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University Relations

University of Central Missouri
Administration 302
Warrensburg, MO 64093
Phone: 660-543-4640
Fax: 660-543-4943


House Approves Capital Appropriations Bill, Including $12.2 Million for UCM   

Contact: Jeff Murphy
WARRENSBURG, MO (May 7, 2015) –The University of Central Missouri’s ability to produce well-prepared graduates in areas that include STEM-related fields is enhanced by the Missouri House of Representatives’ passage of HB19. Now waiting Gov. Jay Nixon’s signature, the legislation approved by the House today authorizes $200 million in appropriations for capital projects at public colleges and universities across the state. This includes $12.2 million for renovation of UCM’s W.C. Morris Science Building.

W.C. Morris group photo

University of Central Missouri faculty and staff members who work in the W.C. Morris Science Building and others showed their thanks to Missouri legislators by posing for a group photo May 7, after UCM President Charles Ambrose informed them of the House of Representatives’ approval of House Bill 19. The capital appropriations bill includes
$12.2 million for renovation of WCM.

The W.C. Morris Science Building is a four-story structure on the west side of the university quadrangle,  built in 1968 at a cost of $3 million. Although some laboratories and classrooms have been renovated in recent years, this would be the first major renovation of the facility since its construction. The university’s Board of Governors in February approved $1.7 million for improvements in addition to this project that will benefit the Morris Building. The $12.2 million in state appropriations will provide a partial renovation focusing on increased utilization and safety of existing teaching laboratories and classrooms in chemistry, physics, mathematics, biology and earth science.

“UCM appreciates legislators who considered the importance of facilities such as the W.C. Morris Science Building, and what they mean to the quality of students’ education and the future of this state,” said University President Charles Ambrose. “This initiative will enhance the teaching-learning environment needed to give our students a competitive edge in the job market. It also will help UCM to provide the kind of environment which exemplifies learning to a greater degree.”

In seeking capital funding, the university recognized the important role W.C. Morris provides in educating students in critical areas, and the types of upgrades that are needed to create the best possible learning environment. The building does not currently have the necessary infrastructure, classroom and laboratory spaces to serve the changing needs of today’s science and mathematics programs. Due to extensive repairs that are needed, some of the original laboratory spaces used for both teaching and student research have been taken off line. Such issues have resulted in a reduced number of seats available for both the general education courses and the major specific courses in math, science and teacher preparation.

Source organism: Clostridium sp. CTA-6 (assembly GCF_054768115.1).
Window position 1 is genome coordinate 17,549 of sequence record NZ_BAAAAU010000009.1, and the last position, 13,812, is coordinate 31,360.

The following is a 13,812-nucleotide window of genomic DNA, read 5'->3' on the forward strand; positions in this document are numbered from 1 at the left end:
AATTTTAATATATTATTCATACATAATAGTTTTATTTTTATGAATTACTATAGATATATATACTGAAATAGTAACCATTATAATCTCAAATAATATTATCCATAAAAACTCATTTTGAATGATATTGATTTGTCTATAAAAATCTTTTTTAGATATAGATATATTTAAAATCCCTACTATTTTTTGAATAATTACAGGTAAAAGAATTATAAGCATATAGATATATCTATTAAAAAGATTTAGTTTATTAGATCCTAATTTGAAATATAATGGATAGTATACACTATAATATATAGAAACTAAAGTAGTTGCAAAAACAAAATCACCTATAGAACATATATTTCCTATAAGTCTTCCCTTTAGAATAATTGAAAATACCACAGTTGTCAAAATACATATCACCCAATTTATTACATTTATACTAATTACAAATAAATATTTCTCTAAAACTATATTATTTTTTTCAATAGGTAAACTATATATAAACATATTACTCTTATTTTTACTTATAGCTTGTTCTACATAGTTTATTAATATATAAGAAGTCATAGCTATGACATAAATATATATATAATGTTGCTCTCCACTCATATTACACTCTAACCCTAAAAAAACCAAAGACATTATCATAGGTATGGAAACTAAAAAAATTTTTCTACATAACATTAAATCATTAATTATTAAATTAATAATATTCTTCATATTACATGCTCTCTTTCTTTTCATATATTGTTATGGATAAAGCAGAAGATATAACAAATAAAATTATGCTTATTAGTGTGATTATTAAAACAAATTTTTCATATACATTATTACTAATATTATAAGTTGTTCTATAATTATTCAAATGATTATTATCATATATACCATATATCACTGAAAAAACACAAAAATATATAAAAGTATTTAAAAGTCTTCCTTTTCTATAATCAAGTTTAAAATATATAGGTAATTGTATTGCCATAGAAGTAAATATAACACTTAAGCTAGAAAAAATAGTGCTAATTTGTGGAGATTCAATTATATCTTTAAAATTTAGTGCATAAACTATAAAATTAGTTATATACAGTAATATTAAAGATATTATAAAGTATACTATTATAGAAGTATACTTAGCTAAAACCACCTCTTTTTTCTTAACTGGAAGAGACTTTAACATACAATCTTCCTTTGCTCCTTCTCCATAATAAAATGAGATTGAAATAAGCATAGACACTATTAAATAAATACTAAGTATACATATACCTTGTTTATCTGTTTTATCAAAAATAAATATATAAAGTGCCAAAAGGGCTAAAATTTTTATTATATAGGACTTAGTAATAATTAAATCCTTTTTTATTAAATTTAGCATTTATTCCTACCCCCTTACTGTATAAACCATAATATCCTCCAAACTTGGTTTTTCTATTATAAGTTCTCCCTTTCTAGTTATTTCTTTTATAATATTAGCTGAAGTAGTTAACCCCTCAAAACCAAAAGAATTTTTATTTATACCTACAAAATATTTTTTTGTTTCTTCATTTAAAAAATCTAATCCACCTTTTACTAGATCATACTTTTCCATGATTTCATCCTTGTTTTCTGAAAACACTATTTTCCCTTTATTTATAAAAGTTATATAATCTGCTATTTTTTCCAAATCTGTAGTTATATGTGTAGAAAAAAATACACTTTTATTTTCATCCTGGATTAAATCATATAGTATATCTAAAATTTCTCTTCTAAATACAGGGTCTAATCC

“UCM is sincerely grateful for this opportunity to address some of the growing needs to renovate the W.C. Morris Science Building,” said Deborah Curtis, provost-chief learning officer. “Although a thorough renovation would require a much larger amount of resources, this initial work will go a long way to provide much-needed attention to laboratory space. Given our statewide mission in applied professional science and technology, we are thrilled to be able to make some progress on our science facilities.”

Alice Greife, dean of the College of Health, Science and Technology, added, “Renovations will assist our highly qualified faculty in providing an enhanced learning environment for students, and elevate our students’ competitiveness as they enter the workforce or pursue advanced degrees.”

WCM’s renovation will increase building utilization, safety and efficiency of space. It also will enable the university to not only increase graduation rates, but will contribute to increased numbers of graduates in professional applied sciences and technologies, and STEM areas, and help better prepare mathematics and science teachers who can serve the state. Greater numbers of technically advanced education graduates also will benefit Missouri economically by becoming part of a more technically advanced workforce, and laboratory improvements will open new opportunities for students to engage in applied learning and research with a dedicated, knowledgeable faculty who support student success.

Improvements to WCM will be dispersed across all four floors and encompass the following:

Renovation of the WCM comes at a time when much progress is taking place at the university. This includes construction of The Crossing – South at Holden, a 325-bed student residential and retail facility that will be open in August 2015. UCM also is planning, in cooperation with the Lee’s Summit R-7 School District, to relocate The Missouri Innovation Campus and UCM – Lee’s Summit into leased space made possible by a partnership with the school district. Lee’s Summit voters approved a no-tax-increase bond issue in April 2015 to make the facility possible. Work on this project is expected to be completed by 2017.